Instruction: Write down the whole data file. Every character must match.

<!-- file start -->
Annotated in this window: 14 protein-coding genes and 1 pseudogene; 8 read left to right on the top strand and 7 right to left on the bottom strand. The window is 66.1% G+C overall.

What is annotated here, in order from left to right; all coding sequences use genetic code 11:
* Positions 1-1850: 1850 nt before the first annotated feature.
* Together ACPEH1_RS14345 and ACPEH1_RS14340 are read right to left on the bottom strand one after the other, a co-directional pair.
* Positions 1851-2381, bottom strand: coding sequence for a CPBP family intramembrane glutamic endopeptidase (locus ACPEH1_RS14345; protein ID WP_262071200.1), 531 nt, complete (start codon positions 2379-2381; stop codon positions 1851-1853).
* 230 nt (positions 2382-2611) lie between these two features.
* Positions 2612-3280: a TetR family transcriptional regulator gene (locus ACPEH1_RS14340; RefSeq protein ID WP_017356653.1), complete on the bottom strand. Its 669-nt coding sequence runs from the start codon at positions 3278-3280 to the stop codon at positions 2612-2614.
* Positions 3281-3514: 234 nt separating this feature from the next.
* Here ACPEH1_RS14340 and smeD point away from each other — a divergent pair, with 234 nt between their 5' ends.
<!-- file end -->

Annotated in this window: 14 protein-coding genes and 1 pseudogene; 8 read left to right on the top strand and 7 right to left on the bottom strand. The window is 66.1% G+C overall.

What is annotated here, in order from left to right; all coding sequences use genetic code 11:
* Positions 1-1850: 1850 nt before the first annotated feature.
* Together ACPEH1_RS14345 and ACPEH1_RS14340 are read right to left on the bottom strand one after the other, a co-directional pair.
* Positions 1851-2381, bottom strand: coding sequence for a CPBP family intramembrane glutamic endopeptidase (locus ACPEH1_RS14345; protein ID WP_262071200.1), 531 nt, complete (start codon positions 2379-2381; stop codon positions 1851-1853).
* 230 nt (positions 2382-2611) lie between these two features.
* Positions 2612-3280: a TetR family transcriptional regulator gene (locus ACPEH1_RS14340; RefSeq protein ID WP_017356653.1), complete on the bottom strand. Its 669-nt coding sequence runs from the start codon at positions 3278-3280 to the stop codon at positions 2612-2614.
* Positions 3281-3514: 234 nt separating this feature from the next.
* Here ACPEH1_RS14340 and smeD point away from each other — a divergent pair, with 234 nt between their 5' ends.